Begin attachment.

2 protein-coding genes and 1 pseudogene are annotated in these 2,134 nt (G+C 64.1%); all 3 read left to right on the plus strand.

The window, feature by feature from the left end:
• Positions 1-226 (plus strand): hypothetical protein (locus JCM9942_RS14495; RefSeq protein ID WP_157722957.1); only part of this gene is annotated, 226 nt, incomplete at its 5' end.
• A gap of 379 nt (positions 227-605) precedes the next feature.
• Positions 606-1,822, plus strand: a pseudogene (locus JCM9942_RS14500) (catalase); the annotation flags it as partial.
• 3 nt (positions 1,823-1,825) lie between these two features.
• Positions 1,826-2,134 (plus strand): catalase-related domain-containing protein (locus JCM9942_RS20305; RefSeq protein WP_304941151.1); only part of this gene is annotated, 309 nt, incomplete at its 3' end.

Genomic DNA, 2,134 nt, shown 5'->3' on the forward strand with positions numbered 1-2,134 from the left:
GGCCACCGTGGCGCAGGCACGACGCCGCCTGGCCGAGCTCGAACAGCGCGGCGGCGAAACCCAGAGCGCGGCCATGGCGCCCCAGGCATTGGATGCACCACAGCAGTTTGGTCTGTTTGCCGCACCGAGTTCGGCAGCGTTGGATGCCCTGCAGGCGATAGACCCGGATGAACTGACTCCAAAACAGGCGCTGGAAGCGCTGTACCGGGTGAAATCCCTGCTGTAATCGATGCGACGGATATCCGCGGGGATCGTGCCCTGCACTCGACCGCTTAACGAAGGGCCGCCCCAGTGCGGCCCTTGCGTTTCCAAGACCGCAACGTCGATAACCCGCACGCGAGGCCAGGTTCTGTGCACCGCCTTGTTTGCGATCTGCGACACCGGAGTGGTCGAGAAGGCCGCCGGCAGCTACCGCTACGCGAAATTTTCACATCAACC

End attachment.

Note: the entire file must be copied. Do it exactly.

2 protein-coding genes and 1 pseudogene are annotated in these 2,134 nt (G+C 64.1%); all 3 read left to right on the plus strand.

The window, feature by feature from the left end:
• Positions 1-226 (plus strand): hypothetical protein (locus JCM9942_RS14495; RefSeq protein ID WP_157722957.1); only part of this gene is annotated, 226 nt, incomplete at its 5' end.
• A gap of 379 nt (positions 227-605) precedes the next feature.
• Positions 606-1,822, plus strand: a pseudogene (locus JCM9942_RS14500) (catalase); the annotation flags it as partial.
• 3 nt (positions 1,823-1,825) lie between these two features.
• Positions 1,826-2,134 (plus strand): catalase-related domain-containing protein (locus JCM9942_RS20305; RefSeq protein WP_304941151.1); only part of this gene is annotated, 309 nt, incomplete at its 3' end.

Genomic DNA, 2,134 nt, shown 5'->3' on the forward strand with positions numbered 1-2,134 from the left:
GGCCACCGTGGCGCAGGCACGACGCCGCCTGGCCGAGCTCGAACAGCGCGGCGGCGAAACCCAGAGCGCGGCCATGGCGCCCCAGGCATTGGATGCACCACAGCAGTTTGGTCTGTTTGCCGCACCGAGTTCGGCAGCGTTGGATGCCCTGCAGGCGATAGACCCGGATGAACTGACTCCAAAACAGGCGCTGGAAGCGCTGTACCGGGTGAAATCCCTGCTGTAATCGATGCGACGGATATCCGCGGGGATCGTGCCCTGCACTCGACCGCTTAACGAAGGGCCGCCCCAGTGCGGCCCTTGCGTTTCCAAGACCGCAACGTCGATAACCCGCACGCGAGGCCAGGTTCTGTGCACCGCCTTGTTTGCGATCTGCGACACCGGAGTGGTCGAGAAGGCCGCCGGCAGCTACCGCTACGCGAAATTTTCACATCAACC